At the beginning of July 2004, Canadian filmmakers Sturla Gunnarsson, Paul Stephens, Andrew Rai Berzins and Eric Jordan went to Iceland to make a movie, a co-production between Canada, the U.K. and Iceland. The cast included Gerard Butler (300, The Ugly Truth, Law Abiding Citizen, How To Train Your Dragon), Stellan Skarsgard (Pirates of the Caribbean, Good Will Hunting), Ronan Vibert, Sarah Polley, Eddie Marsan, Tony Curran and Ingvar Sigurdsson. It was the beginning of the most difficult project any of them had ever been a part of. …
…After moving the whole company to the town of Hofn on the east coast of Iceland, the production was sent off with a Pagan blessing, performed by Hilmar Orn Hilmarsson, a composer and the high priest of the ancient Norse Asatru religion. There he called upon Odin, Thor and Baldur to protect the production. Right at the end of the ceremony Sturla fell and hit his head on the rocky beach. His Icelandic co-workers eagerly shared the old Icelandic superstition that falling at the start made for a prosperous journey. Two hours later the Pagan priest himself slipped on the rocks at the Hofn beach and broke three ribs. The story of Beowulf & Grendel includes the introduction of Christianity into a Pagan society and the inevitable struggle between the two religions. That Saturday night, some of the producers started wondering if the Pagan ritual had angered the wrong god. Gerard Butler and the rest of the cast and crew started joking about the “curse” but as time went on the jokes gained a more serious undertone.
Getting a Viking boat replica to use in the film had proven to be extremely difficult and expensive, but sailing a Viking boat through an iceberg passage was one of the scenes that had Gunnarsson refused to give up. Only one of those boats exists in Iceland and even if it had been sailed across the North Atlantic to celebrate the Millennium, it had been in a museum for a couple of years and was drying up. The owners wouldn’t do any work on the ship till they had a guaranteed payment from the film producers, so the ship wasn’t transported to the filming location till the eleventh hour. Once it made it to the Iceberg Lagoon and was lowered into the water, it leaked so badly that it would have sunk in minutes. It had to be taken out of the water again and repaired. The film crew got ready for their only chance of filming a Viking boat sailing in between the icebergs.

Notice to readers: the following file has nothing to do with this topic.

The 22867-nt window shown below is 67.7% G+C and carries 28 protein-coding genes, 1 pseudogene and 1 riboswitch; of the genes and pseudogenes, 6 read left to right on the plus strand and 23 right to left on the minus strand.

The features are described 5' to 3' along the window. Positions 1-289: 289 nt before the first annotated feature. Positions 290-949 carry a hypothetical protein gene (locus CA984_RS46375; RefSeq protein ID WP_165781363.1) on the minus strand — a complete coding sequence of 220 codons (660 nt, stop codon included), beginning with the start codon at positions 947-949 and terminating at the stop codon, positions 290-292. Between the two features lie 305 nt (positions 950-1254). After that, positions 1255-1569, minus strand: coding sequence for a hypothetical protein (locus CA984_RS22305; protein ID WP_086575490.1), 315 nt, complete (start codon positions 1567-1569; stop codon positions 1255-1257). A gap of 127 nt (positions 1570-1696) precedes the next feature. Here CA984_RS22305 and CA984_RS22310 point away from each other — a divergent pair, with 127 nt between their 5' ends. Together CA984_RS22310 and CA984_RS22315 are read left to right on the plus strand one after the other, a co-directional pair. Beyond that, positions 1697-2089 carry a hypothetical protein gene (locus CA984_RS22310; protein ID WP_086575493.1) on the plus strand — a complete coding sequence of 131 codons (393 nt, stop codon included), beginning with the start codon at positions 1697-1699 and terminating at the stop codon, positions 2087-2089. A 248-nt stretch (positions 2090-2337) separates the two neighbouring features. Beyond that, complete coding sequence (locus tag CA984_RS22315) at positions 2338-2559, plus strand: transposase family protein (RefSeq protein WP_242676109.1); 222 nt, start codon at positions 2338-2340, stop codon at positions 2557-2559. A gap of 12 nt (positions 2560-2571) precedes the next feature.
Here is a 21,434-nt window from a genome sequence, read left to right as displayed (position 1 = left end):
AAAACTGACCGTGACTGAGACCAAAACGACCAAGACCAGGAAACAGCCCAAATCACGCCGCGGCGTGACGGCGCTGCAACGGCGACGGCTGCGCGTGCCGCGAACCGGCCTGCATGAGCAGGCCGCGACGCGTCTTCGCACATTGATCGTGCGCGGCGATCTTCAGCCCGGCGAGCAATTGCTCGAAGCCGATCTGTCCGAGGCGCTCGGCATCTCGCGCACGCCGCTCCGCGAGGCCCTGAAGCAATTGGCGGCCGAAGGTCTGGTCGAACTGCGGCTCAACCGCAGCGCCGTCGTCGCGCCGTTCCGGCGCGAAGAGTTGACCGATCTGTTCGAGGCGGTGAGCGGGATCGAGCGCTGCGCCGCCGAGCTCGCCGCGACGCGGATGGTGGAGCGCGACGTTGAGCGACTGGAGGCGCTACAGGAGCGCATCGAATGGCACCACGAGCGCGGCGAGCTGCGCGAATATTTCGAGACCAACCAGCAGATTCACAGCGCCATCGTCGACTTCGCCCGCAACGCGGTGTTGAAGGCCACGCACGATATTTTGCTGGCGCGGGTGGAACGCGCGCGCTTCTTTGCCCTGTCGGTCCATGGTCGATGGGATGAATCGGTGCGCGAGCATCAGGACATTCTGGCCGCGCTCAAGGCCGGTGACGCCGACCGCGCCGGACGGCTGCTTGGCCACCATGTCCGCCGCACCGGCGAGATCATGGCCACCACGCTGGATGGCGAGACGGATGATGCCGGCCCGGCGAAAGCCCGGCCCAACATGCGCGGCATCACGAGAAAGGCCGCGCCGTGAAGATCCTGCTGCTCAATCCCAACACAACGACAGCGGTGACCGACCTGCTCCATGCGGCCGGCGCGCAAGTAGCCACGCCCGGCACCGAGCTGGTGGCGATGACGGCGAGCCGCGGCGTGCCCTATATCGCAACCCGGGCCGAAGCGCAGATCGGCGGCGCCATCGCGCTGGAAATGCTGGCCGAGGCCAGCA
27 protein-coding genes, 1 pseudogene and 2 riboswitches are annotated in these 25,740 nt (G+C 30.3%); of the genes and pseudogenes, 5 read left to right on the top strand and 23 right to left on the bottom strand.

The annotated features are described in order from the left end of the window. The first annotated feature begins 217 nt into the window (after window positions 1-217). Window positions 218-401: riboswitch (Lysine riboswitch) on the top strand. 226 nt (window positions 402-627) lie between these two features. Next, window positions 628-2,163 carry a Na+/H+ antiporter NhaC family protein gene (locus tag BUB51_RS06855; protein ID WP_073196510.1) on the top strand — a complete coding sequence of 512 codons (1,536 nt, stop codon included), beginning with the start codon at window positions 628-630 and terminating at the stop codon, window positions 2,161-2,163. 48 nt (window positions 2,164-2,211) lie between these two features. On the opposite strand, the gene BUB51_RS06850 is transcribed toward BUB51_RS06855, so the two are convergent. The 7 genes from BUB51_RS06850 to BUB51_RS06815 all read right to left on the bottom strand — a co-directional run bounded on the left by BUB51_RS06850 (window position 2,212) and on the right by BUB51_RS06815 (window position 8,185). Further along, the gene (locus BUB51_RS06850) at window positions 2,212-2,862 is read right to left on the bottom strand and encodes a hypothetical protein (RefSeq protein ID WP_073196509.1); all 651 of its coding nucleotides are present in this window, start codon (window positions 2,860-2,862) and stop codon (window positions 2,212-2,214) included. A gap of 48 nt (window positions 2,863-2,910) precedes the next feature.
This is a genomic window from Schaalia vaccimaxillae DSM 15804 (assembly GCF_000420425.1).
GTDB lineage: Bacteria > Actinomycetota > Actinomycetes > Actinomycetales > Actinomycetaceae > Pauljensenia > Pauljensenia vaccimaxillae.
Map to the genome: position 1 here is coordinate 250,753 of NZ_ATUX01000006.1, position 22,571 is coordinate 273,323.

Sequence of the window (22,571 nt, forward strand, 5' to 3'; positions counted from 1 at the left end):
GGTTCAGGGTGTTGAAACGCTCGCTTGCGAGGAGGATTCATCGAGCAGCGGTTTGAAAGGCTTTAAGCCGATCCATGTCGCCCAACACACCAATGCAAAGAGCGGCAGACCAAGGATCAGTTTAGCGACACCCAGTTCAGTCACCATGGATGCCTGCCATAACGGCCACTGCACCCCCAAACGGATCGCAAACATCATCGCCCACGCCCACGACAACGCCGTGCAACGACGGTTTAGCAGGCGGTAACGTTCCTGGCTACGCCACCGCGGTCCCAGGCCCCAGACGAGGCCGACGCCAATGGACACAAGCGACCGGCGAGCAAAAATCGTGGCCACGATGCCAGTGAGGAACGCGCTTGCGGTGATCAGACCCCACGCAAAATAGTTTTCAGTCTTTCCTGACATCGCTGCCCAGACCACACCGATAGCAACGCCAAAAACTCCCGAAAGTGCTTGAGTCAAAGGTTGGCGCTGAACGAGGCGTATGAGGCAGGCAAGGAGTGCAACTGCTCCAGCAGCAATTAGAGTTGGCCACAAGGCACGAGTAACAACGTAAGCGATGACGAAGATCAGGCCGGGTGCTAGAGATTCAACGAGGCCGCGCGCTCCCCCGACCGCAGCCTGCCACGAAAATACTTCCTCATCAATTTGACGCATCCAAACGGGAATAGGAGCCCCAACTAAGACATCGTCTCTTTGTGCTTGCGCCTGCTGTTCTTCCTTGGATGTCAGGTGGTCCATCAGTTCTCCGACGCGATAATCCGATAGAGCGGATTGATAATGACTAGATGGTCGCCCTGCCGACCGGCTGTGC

On Sunday night, a passenger van carrying members of the crew on their way to the filming location had a head-on collision with an SUV on the longest single lane bridge in Iceland. Both vehicles were totalled, but for some unbelievable luck no one was seriously injured. That same night the crew received word that the Viking boat would actually be able to float, or at least appear to float when they were to start filming six hours later. The captain had managed to make the boat float by installing two industrial strength pumps, and they could not be turned off for more than a minute, or the boat would sink. The life expectancy in the Iceberg Lagoon is around 3 minutes, perhaps 4 if you keep your head above water and your arms close to your body. The notion that everyone was at the mercy of the elements and higher powers was evident from that first day of the shoot.
Buy or rent the movie online at the movies website: Wrath of Gods